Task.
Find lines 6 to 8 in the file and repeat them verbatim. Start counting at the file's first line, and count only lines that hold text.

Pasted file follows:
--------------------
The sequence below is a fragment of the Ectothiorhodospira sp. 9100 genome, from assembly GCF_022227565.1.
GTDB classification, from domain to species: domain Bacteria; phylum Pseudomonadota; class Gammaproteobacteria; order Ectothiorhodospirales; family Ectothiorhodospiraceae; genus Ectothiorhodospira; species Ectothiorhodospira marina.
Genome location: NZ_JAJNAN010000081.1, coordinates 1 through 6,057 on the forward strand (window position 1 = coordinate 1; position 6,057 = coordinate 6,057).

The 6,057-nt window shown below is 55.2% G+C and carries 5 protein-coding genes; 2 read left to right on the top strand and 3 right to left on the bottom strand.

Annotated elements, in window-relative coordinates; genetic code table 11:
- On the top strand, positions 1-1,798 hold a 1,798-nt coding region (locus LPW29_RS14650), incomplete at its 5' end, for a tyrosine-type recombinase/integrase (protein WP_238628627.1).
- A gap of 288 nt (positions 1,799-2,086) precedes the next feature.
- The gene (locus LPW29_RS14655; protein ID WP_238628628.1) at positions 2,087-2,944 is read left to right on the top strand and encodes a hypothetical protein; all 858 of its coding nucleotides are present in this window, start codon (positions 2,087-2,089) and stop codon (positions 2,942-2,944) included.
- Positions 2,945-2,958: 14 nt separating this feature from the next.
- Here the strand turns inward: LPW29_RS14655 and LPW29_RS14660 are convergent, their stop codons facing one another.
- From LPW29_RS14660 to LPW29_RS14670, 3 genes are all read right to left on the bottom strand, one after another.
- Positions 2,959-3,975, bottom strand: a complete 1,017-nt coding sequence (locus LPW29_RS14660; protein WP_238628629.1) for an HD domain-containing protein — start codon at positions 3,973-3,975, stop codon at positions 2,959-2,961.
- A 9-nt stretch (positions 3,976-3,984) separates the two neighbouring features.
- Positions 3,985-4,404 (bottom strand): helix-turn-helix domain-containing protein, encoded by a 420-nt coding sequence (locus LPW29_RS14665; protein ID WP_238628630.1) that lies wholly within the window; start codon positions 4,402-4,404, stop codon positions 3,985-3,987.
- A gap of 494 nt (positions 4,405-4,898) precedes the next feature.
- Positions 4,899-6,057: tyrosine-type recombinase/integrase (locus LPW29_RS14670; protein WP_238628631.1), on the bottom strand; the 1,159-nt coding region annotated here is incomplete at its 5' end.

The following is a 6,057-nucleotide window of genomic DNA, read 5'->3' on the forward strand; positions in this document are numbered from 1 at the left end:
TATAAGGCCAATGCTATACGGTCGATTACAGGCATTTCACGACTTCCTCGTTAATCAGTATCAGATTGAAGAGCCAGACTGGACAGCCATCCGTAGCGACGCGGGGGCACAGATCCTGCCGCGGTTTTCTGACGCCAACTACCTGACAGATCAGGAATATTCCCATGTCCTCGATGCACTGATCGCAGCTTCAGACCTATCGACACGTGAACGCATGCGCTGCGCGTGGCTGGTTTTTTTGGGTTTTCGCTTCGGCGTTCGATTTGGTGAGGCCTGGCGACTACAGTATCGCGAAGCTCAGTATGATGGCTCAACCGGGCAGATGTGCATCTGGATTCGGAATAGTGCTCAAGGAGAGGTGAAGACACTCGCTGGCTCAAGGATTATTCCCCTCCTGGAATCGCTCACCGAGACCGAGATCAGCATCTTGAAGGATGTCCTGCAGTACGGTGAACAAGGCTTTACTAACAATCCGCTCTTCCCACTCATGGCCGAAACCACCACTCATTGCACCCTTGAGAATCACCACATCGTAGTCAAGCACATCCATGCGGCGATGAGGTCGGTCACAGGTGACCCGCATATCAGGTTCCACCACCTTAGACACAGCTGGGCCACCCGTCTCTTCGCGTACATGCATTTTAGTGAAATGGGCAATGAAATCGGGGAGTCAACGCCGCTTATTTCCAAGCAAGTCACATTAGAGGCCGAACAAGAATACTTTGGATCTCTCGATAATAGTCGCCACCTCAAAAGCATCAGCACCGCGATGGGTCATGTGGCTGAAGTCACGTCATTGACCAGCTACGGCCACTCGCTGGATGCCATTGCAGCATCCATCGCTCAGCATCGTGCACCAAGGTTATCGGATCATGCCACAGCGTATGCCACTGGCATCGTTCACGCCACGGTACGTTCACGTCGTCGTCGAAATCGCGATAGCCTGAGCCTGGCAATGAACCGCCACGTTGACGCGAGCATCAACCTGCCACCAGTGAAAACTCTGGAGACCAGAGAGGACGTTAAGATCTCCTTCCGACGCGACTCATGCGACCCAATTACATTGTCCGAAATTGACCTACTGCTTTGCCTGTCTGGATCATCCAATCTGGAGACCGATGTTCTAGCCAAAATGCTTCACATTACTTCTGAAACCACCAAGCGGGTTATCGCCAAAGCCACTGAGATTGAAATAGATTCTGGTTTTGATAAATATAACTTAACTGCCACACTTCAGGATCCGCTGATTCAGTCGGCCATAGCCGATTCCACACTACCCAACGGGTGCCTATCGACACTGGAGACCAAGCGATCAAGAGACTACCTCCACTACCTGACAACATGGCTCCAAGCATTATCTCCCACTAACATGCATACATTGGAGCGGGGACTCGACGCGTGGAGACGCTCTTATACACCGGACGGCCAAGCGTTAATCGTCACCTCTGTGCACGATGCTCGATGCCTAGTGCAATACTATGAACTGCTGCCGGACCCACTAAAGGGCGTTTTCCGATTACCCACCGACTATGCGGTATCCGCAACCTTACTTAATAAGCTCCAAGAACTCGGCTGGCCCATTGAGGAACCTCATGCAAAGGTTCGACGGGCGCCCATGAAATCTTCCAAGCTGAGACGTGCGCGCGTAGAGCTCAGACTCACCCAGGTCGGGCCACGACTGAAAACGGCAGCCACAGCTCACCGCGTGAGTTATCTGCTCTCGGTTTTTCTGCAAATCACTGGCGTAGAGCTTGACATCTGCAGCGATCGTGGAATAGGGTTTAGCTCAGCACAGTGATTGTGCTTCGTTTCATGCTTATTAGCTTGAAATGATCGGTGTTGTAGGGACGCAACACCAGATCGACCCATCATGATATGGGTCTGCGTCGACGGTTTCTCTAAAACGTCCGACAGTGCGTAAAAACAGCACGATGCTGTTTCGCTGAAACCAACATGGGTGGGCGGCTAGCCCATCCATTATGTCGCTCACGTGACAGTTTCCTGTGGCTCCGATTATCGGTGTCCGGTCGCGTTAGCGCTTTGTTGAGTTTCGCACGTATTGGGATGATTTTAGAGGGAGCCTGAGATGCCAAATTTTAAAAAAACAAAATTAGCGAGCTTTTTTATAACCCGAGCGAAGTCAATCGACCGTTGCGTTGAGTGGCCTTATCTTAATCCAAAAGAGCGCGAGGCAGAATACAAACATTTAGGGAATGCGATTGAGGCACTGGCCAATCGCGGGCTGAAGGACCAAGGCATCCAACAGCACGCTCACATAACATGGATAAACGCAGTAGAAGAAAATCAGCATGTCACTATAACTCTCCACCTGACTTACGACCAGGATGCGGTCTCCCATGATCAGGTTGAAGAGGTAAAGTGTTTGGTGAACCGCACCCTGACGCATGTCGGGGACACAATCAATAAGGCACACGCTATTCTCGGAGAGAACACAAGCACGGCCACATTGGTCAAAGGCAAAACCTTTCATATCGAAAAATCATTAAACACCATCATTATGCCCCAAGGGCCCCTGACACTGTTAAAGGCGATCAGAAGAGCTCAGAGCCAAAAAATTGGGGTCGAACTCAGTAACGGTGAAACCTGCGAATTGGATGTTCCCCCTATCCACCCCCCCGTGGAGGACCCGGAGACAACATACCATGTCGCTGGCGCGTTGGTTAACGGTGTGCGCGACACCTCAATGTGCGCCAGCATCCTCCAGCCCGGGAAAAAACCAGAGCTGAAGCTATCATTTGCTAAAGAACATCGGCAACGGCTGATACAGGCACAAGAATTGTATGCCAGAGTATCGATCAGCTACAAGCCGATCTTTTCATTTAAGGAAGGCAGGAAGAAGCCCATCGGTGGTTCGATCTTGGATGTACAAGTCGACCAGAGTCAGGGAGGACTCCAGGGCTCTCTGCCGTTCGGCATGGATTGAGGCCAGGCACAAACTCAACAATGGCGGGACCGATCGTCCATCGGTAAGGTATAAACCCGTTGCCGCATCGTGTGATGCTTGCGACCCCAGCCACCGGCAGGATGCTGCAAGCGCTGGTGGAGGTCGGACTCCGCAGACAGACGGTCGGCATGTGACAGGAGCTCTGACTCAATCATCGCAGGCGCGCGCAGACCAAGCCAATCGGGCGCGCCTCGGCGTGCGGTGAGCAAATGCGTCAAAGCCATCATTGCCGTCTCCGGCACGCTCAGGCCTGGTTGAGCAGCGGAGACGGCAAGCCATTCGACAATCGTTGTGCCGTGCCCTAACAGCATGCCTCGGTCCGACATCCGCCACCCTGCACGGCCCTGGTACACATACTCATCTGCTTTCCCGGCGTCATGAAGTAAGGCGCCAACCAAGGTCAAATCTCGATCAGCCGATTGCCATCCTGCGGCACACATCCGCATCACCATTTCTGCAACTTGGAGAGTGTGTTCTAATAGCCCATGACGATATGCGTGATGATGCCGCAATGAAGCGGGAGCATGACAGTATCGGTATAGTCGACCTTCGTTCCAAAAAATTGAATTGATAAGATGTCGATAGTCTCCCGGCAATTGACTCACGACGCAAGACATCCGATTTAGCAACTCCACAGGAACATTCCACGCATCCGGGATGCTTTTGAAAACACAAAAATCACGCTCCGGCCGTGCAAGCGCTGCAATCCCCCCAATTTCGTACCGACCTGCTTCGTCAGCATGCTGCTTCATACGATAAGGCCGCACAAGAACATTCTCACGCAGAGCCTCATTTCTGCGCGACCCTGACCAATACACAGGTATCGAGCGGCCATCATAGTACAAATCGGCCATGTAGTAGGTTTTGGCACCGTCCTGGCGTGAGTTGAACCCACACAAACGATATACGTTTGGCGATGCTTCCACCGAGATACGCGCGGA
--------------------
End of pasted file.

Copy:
- On the top strand, positions 1-1,798 hold a 1,798-nt coding region (locus LPW29_RS14650), incomplete at its 5' end, for a tyrosine-type recombinase/integrase (protein WP_238628627.1).
- A gap of 288 nt (positions 1,799-2,086) precedes the next feature.
- The gene (locus LPW29_RS14655; protein ID WP_238628628.1) at positions 2,087-2,944 is read left to right on the top strand and encodes a hypothetical protein; all 858 of its coding nucleotides are present in this window, start codon (positions 2,087-2,089) and stop codon (positions 2,942-2,944) included.